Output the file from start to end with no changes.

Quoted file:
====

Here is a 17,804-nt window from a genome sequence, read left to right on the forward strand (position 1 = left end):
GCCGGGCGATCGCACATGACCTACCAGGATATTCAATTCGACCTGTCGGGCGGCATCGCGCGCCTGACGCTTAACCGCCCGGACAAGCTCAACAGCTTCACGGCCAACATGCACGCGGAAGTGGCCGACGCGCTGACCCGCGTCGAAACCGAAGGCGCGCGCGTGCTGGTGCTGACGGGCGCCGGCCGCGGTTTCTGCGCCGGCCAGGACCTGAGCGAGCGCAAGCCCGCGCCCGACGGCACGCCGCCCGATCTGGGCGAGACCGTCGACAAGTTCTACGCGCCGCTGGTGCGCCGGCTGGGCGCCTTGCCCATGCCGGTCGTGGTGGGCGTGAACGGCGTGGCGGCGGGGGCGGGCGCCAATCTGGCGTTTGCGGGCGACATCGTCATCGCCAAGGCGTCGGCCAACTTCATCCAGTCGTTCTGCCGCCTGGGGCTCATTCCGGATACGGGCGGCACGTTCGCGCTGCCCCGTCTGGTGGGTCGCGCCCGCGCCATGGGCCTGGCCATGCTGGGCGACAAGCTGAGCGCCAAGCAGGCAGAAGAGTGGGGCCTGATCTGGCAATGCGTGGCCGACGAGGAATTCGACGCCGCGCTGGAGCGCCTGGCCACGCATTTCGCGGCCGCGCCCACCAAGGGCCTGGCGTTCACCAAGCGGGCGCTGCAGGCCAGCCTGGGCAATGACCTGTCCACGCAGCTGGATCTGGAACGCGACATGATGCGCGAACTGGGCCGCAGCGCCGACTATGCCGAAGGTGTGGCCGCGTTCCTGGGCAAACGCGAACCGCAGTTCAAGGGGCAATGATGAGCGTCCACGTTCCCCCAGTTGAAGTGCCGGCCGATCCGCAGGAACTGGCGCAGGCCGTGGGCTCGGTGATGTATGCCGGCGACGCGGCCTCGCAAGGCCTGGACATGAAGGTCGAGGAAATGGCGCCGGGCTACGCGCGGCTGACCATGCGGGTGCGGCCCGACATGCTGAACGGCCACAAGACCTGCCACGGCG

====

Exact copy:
Here is a 17,804-nt window from a genome sequence, read left to right on the forward strand (position 1 = left end):
GCCGGGCGATCGCACATGACCTACCAGGATATTCAATTCGACCTGTCGGGCGGCATCGCGCGCCTGACGCTTAACCGCCCGGACAAGCTCAACAGCTTCACGGCCAACATGCACGCGGAAGTGGCCGACGCGCTGACCCGCGTCGAAACCGAAGGCGCGCGCGTGCTGGTGCTGACGGGCGCCGGCCGCGGTTTCTGCGCCGGCCAGGACCTGAGCGAGCGCAAGCCCGCGCCCGACGGCACGCCGCCCGATCTGGGCGAGACCGTCGACAAGTTCTACGCGCCGCTGGTGCGCCGGCTGGGCGCCTTGCCCATGCCGGTCGTGGTGGGCGTGAACGGCGTGGCGGCGGGGGCGGGCGCCAATCTGGCGTTTGCGGGCGACATCGTCATCGCCAAGGCGTCGGCCAACTTCATCCAGTCGTTCTGCCGCCTGGGGCTCATTCCGGATACGGGCGGCACGTTCGCGCTGCCCCGTCTGGTGGGTCGCGCCCGCGCCATGGGCCTGGCCATGCTGGGCGACAAGCTGAGCGCCAAGCAGGCAGAAGAGTGGGGCCTGATCTGGCAATGCGTGGCCGACGAGGAATTCGACGCCGCGCTGGAGCGCCTGGCCACGCATTTCGCGGCCGCGCCCACCAAGGGCCTGGCGTTCACCAAGCGGGCGCTGCAGGCCAGCCTGGGCAATGACCTGTCCACGCAGCTGGATCTGGAACGCGACATGATGCGCGAACTGGGCCGCAGCGCCGACTATGCCGAAGGTGTGGCCGCGTTCCTGGGCAAACGCGAACCGCAGTTCAAGGGGCAATGATGAGCGTCCACGTTCCCCCAGTTGAAGTGCCGGCCGATCCGCAGGAACTGGCGCAGGCCGTGGGCTCGGTGATGTATGCCGGCGACGCGGCCTCGCAAGGCCTGGACATGAAGGTCGAGGAAATGGCGCCGGGCTACGCGCGGCTGACCATGCGGGTGCGGCCCGACATGCTGAACGGCCACAAGACCTGCCACGGCG